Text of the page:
Monday, December 26, 2011

This is Late, but... (Christmas 1914)

This post should have gone up earlier, but I only saw the 2005 movie Joyeux Noël last night. It's a fictionalized portrayal of real incidents that took place at Christmas during World War I in 1914 when numerous incidents of truces along the Western Front took place.

Here's a video someone posted several years ago with a song that tells the story:

music by Mike Harding

On YouTube, the following text (from Wikipedia) is posted beneath the video:

The truce began on Christmas Eve, December 24, 1914, when German troops began decorating the area around their trenches in the region of Ypres, Belgium, for Christmas. They began by placing candles on trees, then continued the celebration by singing Christmas carols, most notably Stille Nacht (Silent Night). The British troops in the trenches across from them responded by singing English carols.

The two sides continued by shouting Christmas greetings to each other. Soon thereafter, there were calls for visits across the "No Man's Land" where small gifts were exchanged — whisky, jam, cigars, chocolate, and the like. The artillery in the region fell silent that night. The truce also allowed a breathing spell where recently-fallen soldiers could be brought back behind their lines by burial parties. Proper burials took place as soldiers from both sides mourned the dead together and paid their respects. At one funeral in No Man's Land, soldiers from both sides gathered and read a passage from the 23rd Psalm: The Lord is my shepherd. I shall not want. He maketh me to lie down in green pastures. He leadeth me beside the still waters. He restoreth my soul. He leadeth me in the path of righteousness for his name's sake. Yea, though I walk through the valley of the shadow of death, I will fear no evil.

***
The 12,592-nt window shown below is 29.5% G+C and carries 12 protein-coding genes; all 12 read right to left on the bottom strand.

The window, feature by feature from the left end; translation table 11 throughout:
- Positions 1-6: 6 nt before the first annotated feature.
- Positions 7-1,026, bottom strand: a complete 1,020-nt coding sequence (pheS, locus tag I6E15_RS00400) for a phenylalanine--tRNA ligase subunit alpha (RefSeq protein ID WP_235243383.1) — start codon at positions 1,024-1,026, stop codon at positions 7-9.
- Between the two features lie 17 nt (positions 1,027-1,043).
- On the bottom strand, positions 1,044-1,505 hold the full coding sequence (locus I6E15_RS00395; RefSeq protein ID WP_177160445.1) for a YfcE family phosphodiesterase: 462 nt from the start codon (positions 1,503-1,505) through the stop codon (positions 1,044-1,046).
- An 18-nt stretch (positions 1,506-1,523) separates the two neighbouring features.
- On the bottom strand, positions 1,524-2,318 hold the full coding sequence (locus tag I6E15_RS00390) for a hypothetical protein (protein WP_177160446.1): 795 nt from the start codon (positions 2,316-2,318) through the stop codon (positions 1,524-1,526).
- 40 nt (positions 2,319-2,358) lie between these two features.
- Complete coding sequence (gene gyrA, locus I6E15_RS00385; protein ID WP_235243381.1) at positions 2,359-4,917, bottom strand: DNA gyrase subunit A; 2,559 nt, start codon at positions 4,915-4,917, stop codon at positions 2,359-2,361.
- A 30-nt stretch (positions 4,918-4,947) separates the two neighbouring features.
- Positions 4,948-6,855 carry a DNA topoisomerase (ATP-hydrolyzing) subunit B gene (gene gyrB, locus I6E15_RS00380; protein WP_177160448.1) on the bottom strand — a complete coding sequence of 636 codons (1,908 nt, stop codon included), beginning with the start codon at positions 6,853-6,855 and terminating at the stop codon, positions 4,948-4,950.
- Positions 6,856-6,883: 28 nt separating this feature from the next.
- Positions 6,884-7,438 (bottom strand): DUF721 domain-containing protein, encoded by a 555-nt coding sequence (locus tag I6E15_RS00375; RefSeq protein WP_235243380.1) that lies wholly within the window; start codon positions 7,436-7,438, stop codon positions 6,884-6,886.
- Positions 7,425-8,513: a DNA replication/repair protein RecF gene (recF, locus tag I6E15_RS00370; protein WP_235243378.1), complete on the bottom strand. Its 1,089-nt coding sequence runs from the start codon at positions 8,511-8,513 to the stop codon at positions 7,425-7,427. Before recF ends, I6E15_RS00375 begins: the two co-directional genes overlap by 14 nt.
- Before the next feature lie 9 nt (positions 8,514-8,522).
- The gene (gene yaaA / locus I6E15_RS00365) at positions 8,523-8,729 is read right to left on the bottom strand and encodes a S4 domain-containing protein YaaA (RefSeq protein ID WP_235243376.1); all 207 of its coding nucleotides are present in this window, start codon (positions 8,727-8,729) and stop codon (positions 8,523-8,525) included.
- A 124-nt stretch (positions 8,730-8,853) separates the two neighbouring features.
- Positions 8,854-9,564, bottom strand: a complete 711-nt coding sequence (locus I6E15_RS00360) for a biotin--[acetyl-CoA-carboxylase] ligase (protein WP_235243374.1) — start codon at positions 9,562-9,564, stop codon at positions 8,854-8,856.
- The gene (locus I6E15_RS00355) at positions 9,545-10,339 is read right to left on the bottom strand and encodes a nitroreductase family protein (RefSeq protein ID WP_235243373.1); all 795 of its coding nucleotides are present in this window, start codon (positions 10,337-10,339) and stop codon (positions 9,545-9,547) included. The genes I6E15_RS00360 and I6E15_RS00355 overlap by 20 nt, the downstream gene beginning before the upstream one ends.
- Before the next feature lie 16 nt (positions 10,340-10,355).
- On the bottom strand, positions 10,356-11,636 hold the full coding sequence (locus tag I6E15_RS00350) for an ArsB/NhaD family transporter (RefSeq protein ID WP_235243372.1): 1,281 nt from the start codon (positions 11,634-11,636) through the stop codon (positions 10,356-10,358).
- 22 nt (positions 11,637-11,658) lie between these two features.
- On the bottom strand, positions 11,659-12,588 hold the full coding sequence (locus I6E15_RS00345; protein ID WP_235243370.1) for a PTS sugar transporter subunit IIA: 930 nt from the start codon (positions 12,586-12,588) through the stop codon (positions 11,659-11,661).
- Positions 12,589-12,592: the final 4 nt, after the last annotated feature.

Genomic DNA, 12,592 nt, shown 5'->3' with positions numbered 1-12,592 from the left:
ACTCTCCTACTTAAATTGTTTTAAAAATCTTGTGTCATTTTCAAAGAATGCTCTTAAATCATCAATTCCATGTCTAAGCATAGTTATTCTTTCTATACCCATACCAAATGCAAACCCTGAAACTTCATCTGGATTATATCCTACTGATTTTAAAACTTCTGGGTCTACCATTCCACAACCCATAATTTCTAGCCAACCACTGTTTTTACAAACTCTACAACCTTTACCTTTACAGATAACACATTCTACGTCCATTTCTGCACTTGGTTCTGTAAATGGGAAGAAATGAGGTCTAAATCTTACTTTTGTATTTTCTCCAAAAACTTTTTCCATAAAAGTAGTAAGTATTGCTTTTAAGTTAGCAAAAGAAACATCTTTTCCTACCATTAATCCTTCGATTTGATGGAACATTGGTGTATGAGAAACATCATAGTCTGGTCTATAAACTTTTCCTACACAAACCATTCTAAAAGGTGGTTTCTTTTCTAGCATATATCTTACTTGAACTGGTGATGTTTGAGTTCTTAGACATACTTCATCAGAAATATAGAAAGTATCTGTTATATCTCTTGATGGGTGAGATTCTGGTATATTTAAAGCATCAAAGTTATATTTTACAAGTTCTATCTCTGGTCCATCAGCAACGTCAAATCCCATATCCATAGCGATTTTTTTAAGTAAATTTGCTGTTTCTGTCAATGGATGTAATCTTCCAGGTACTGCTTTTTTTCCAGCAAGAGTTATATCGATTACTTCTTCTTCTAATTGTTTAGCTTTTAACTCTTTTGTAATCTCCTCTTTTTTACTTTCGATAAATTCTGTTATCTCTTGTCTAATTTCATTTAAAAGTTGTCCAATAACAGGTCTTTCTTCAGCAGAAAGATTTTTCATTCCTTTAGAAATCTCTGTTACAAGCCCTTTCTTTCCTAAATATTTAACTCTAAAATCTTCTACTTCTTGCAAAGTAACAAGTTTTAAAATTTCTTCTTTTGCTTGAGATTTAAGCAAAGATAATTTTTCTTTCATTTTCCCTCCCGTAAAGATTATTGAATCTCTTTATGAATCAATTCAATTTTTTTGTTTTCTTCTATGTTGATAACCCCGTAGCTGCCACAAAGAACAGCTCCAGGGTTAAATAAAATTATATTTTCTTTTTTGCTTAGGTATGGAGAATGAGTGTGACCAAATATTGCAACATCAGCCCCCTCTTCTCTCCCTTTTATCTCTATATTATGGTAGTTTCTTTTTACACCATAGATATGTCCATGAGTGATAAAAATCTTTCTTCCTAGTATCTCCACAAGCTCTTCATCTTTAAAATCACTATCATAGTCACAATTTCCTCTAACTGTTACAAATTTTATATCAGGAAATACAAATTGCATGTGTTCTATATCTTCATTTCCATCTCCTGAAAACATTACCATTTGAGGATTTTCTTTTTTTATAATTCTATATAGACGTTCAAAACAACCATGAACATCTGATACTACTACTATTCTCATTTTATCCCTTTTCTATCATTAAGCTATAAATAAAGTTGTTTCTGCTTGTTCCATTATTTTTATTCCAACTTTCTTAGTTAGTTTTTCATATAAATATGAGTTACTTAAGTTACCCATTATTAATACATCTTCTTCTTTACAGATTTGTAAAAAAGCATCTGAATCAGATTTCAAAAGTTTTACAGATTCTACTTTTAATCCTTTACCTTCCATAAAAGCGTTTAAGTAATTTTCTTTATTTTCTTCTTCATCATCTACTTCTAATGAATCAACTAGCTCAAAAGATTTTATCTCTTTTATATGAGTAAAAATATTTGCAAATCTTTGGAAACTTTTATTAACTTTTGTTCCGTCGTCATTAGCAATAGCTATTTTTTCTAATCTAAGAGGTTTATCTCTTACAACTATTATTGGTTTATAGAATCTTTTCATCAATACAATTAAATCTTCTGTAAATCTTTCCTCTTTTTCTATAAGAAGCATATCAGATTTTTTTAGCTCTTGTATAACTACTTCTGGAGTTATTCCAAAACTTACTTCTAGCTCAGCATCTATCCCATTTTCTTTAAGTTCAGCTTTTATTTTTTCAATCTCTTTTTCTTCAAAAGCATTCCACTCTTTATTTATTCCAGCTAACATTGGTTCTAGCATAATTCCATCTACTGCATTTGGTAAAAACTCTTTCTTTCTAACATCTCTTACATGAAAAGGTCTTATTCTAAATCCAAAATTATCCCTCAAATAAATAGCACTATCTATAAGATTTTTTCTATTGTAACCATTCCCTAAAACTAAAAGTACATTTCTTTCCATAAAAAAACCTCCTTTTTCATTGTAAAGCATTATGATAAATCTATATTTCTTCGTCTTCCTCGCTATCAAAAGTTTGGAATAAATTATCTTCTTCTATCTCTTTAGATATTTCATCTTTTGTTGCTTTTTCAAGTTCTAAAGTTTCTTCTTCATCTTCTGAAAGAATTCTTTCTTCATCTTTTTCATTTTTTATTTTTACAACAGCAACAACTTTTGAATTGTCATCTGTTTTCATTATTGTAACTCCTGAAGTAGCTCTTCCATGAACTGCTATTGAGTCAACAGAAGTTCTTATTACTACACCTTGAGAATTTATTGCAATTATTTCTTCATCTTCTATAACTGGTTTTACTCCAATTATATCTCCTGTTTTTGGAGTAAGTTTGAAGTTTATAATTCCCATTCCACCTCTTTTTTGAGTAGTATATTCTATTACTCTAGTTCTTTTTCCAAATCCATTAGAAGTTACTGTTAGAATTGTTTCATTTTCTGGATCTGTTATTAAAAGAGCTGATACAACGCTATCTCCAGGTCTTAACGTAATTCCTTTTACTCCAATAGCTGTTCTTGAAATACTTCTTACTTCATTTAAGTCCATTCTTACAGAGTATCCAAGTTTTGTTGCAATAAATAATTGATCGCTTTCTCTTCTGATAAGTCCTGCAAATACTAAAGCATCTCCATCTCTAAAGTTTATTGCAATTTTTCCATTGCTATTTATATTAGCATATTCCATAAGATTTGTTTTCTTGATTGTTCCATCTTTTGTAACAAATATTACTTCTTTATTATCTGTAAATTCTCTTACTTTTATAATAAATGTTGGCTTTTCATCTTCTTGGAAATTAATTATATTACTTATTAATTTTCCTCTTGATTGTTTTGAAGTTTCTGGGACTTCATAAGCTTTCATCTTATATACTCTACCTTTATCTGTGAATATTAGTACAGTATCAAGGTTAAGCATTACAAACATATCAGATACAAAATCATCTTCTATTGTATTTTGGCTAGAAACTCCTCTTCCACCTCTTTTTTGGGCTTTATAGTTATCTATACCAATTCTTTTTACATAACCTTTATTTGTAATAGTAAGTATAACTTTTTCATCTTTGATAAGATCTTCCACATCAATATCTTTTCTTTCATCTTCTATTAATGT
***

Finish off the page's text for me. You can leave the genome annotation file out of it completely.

The truce spread to other areas of the lines, and there are many stories of football matches between the opposing forces. The film Joyeux Noël suggests that letters sent home from both British and German soldiers related that the score was 3-2 in favour of the Germans.

And here's a trailer from the movie (it's worth seeing even if Christmas is past):

Peace on Earth. It's not just for Christmas...


Mary Preston said...

Madness!! How could they go back to fighting each other afterwards???

Myrna Mackenzie said...

I wonder that myself. The movie was a dramatization, so of course the facts were a bit Hollywood-ized, but I wonder how that one night would have changed the soldiers' abilities to continue fighting people they had met, spoken with face to face and who now were human beings to them, not just targets.